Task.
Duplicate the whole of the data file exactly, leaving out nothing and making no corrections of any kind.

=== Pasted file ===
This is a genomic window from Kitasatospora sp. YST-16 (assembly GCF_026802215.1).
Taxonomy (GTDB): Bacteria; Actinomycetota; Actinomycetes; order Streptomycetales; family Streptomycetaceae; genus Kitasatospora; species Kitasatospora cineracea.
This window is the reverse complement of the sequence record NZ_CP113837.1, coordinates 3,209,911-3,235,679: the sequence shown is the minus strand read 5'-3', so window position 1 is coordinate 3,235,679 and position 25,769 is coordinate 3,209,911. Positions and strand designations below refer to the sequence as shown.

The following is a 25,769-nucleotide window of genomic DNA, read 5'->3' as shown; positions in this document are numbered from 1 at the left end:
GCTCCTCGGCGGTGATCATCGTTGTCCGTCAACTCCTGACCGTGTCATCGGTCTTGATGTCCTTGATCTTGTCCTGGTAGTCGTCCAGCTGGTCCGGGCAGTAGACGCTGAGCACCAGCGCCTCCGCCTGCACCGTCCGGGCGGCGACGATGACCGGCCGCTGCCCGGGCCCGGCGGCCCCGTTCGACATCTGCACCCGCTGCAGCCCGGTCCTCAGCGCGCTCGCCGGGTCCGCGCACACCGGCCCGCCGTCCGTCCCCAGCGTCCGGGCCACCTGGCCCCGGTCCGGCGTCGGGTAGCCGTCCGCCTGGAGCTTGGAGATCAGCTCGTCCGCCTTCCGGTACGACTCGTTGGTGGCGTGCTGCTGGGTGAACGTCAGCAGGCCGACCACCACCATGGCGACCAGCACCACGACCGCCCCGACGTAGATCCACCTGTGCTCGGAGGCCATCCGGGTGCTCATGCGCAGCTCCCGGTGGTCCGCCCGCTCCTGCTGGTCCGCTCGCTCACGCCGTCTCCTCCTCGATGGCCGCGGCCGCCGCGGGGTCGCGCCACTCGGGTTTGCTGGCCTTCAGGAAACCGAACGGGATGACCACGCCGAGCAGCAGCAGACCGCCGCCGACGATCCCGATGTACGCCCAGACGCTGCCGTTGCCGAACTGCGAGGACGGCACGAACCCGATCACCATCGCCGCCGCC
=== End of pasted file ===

This is a genomic window from Kitasatospora sp. YST-16 (assembly GCF_026802215.1).
Taxonomy (GTDB): Bacteria; Actinomycetota; Actinomycetes; order Streptomycetales; family Streptomycetaceae; genus Kitasatospora; species Kitasatospora cineracea.
This window is the reverse complement of the sequence record NZ_CP113837.1, coordinates 3,209,911-3,235,679: the sequence shown is the minus strand read 5'-3', so window position 1 is coordinate 3,235,679 and position 25,769 is coordinate 3,209,911. Positions and strand designations below refer to the sequence as shown.

The following is a 25,769-nucleotide window of genomic DNA, read 5'->3' as shown; positions in this document are numbered from 1 at the left end:
GCTCCTCGGCGGTGATCATCGTTGTCCGTCAACTCCTGACCGTGTCATCGGTCTTGATGTCCTTGATCTTGTCCTGGTAGTCGTCCAGCTGGTCCGGGCAGTAGACGCTGAGCACCAGCGCCTCCGCCTGCACCGTCCGGGCGGCGACGATGACCGGCCGCTGCCCGGGCCCGGCGGCCCCGTTCGACATCTGCACCCGCTGCAGCCCGGTCCTCAGCGCGCTCGCCGGGTCCGCGCACACCGGCCCGCCGTCCGTCCCCAGCGTCCGGGCCACCTGGCCCCGGTCCGGCGTCGGGTAGCCGTCCGCCTGGAGCTTGGAGATCAGCTCGTCCGCCTTCCGGTACGACTCGTTGGTGGCGTGCTGCTGGGTGAACGTCAGCAGGCCGACCACCACCATGGCGACCAGCACCACGACCGCCCCGACGTAGATCCACCTGTGCTCGGAGGCCATCCGGGTGCTCATGCGCAGCTCCCGGTGGTCCGCCCGCTCCTGCTGGTCCGCTCGCTCACGCCGTCTCCTCCTCGATGGCCGCGGCCGCCGCGGGGTCGCGCCACTCGGGTTTGCTGGCCTTCAGGAAACCGAACGGGATGACCACGCCGAGCAGCAGCAGACCGCCGCCGACGATCCCGATGTACGCCCAGACGCTGCCGTTGCCGAACTGCGAGGACGGCACGAACCCGATCACCATCGCCGCCGCC